Devon Achane is arguably the most exciting back in the 2022 Rookie Class, not named Bijan Robinson. The 5’8, 188-pound speedster from Texas A&M offers Mike McDaniel another weapon to use in Miami’s high-octane offense. Achane is coming off a season where he rushed for 1,100 yards and caught 36 passes for the Aggies, and he should be the third down back for the Dolphins early on. He’s behind two aging and injury-prone veterans to boot, making Achane the preferred Dolphins running back to roster.

5. Zach Charbonnet (RB – SEA)
I may regret putting Charbonnet this low, as he could end up relegating Kenneth Walker to the backup role. Charbonnet’s second-round draft position, combined with his ability to catch the ball out of the backfield, make him well-suited to be a fantasy asset. There is also a chance Seattle doesn’t change a thing, and Charbonnet is nothing more than Walker’s understudy. There is precedence for this in the Pacific Northwest, as Chris Carson led the team in rushing for three straight seasons despite Seattle drafting Rashaad Penny in the first round in 2018.

6. David Montgomery (RB – DET)
Will David Montgomery be the 2023 version of Jamaal Williams in Detroit? That is probably a top-five percent outcome, but there is still plenty of value in drafting him four rounds later than presumptive starter Jahmyr Gibbs. Montgomery logged four straight seasons off 200+ carries for Chicago, so he is built in the mold of your classic between-the-tackles grinder. As we saw last year with Williams, however, that can be a profitable position in Detroit for fantasy. Montgomery isn’t the sexiest handcuff, but he is a Gibbs injury away from being on the RB1 radar.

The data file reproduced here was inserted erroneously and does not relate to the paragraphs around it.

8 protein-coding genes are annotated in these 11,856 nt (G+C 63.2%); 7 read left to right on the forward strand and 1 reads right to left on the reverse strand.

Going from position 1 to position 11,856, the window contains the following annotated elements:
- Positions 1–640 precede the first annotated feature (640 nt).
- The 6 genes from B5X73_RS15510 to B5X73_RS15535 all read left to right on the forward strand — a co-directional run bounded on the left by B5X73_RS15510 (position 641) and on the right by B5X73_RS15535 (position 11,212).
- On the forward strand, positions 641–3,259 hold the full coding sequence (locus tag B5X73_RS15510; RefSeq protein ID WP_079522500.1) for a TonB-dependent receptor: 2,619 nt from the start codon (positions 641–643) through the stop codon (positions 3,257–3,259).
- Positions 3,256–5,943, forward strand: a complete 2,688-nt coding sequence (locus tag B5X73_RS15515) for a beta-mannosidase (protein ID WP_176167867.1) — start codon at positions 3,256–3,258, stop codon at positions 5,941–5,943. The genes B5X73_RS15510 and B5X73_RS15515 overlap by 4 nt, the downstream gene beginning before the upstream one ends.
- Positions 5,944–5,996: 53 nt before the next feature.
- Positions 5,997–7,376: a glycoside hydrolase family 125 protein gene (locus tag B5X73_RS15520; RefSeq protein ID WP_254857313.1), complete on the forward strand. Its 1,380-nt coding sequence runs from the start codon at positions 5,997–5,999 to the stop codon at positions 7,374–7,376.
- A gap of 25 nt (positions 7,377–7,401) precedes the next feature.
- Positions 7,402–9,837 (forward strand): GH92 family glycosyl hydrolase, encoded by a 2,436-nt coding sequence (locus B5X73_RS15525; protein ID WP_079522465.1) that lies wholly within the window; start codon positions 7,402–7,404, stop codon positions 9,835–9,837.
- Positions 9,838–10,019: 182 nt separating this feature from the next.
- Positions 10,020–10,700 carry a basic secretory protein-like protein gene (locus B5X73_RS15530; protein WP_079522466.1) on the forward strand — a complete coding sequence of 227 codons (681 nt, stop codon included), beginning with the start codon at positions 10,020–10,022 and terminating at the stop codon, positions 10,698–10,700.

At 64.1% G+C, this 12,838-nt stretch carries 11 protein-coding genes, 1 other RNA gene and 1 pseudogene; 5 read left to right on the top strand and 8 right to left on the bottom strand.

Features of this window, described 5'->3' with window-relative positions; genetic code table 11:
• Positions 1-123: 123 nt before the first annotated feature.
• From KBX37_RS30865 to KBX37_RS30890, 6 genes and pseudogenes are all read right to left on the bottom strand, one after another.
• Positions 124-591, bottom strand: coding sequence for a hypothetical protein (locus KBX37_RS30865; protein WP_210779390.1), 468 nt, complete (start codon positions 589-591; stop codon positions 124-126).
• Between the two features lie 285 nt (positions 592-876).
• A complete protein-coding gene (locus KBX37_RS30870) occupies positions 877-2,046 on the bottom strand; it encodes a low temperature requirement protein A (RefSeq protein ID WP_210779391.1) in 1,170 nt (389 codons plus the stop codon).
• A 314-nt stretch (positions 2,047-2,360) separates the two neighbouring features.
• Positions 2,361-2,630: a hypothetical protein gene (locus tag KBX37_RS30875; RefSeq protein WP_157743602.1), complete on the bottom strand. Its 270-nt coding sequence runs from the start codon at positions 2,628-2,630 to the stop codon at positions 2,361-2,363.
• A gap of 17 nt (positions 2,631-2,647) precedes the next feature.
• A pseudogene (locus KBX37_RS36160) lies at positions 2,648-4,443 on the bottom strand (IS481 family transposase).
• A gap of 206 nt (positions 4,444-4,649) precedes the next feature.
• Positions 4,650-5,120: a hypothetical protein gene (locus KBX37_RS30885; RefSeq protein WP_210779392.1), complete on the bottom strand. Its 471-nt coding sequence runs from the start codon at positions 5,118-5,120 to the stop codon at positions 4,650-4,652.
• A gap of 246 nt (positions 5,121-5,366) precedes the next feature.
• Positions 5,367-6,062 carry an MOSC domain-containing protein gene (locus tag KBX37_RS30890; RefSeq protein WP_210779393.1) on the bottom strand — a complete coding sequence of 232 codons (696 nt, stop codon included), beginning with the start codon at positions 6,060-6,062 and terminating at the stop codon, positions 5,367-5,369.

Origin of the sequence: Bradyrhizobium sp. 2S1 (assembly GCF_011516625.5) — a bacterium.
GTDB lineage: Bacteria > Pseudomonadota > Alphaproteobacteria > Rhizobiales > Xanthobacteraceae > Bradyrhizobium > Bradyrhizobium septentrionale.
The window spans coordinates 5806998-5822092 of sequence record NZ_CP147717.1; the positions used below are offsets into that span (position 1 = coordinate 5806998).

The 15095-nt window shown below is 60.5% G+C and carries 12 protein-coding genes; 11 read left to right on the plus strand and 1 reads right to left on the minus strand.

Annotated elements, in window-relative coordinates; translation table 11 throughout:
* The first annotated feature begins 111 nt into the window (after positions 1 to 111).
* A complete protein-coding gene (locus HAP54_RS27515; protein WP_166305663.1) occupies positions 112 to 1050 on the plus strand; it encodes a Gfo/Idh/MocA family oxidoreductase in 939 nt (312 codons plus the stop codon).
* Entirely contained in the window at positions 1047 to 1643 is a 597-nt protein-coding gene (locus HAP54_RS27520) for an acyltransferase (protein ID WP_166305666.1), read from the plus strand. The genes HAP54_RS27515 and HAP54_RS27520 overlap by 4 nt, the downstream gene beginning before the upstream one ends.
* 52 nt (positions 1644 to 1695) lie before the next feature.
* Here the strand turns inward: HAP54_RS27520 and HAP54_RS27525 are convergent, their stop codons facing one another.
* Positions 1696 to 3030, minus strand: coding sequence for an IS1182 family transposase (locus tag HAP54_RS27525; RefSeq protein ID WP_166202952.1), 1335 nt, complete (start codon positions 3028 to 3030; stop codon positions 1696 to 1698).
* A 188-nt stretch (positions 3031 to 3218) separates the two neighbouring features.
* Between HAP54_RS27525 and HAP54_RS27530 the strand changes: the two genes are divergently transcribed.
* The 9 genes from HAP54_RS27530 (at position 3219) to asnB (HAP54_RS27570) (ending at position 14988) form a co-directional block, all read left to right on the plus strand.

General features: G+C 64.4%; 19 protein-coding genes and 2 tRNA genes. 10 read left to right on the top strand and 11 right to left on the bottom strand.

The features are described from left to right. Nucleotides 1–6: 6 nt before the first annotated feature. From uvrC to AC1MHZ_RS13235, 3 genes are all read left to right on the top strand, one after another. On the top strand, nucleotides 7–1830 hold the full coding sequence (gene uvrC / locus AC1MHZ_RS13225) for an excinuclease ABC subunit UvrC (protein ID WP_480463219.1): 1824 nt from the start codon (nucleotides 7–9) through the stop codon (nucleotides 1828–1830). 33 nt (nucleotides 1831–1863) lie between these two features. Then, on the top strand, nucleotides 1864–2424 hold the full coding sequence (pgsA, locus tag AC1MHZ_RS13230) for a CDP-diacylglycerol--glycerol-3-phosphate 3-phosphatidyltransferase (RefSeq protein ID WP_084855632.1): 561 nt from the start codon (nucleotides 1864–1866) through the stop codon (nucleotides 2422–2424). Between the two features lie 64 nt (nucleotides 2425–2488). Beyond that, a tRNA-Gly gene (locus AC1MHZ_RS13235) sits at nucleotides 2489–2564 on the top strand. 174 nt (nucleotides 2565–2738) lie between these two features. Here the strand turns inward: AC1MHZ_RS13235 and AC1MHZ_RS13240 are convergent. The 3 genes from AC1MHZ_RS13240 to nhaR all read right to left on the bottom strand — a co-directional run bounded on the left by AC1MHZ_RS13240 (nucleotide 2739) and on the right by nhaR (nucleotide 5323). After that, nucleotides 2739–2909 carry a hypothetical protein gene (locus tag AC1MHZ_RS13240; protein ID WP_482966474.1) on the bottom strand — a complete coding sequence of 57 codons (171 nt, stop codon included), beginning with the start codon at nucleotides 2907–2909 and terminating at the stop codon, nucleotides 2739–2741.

7. Samaje Perine (RB – DEN)
With Javonte Williams coming back from an ACL injury, I would expect Samaje Perine to get additional work early on. Perine was a late-season revelation for the Bengals in 2022, averaging 23.6 PPR points per game from Weeks 11-13. If Denver eases Williams back into action (or he has a setback), Perine will make a nice insurance policy. His ninth-round ADP isn’t quite as low as you’d want, but if you’re taking Williams in the third round, you need to protect that investment.

8. Tank Bigsby (RB – JAC)
I am not going to tout Tank Bigsby as a threat to Travis Etienne, but his potential as a handcuff is undeniable. Bigsby has Day 2 draft capital and an obvious path to playing time if Etienne were to get injured. His current ADP is in the 12th Round, so he is another back who checks every box we are looking for in a handcuff. At 6’0, 213 pounds, Bigsby has the prototypical size to handle an every down role which makes the Auburn product an attractive target in the later stages of drafts.

9. Jaylen Warren (RB – PIT)
Jaylen Warren is going to gain more steam than any handcuff in the top 10 by the time Week 1 is here. He earned himself the RB2 role in Pittsburgh last year and ended up with 100 touches. His 45.5 percent rushing success rate ranked third among all running backs, and he was heavily involved for Pittsburgh down the stretch, logging 20 or more snaps in each of their last five games. If you believe Najee Harris is just a league-average back, grabbing Warren at his 15th Round ADP is an easy decision, whether it be as a handcuff or bench stash.

10. Zach Evans (RB – LAR)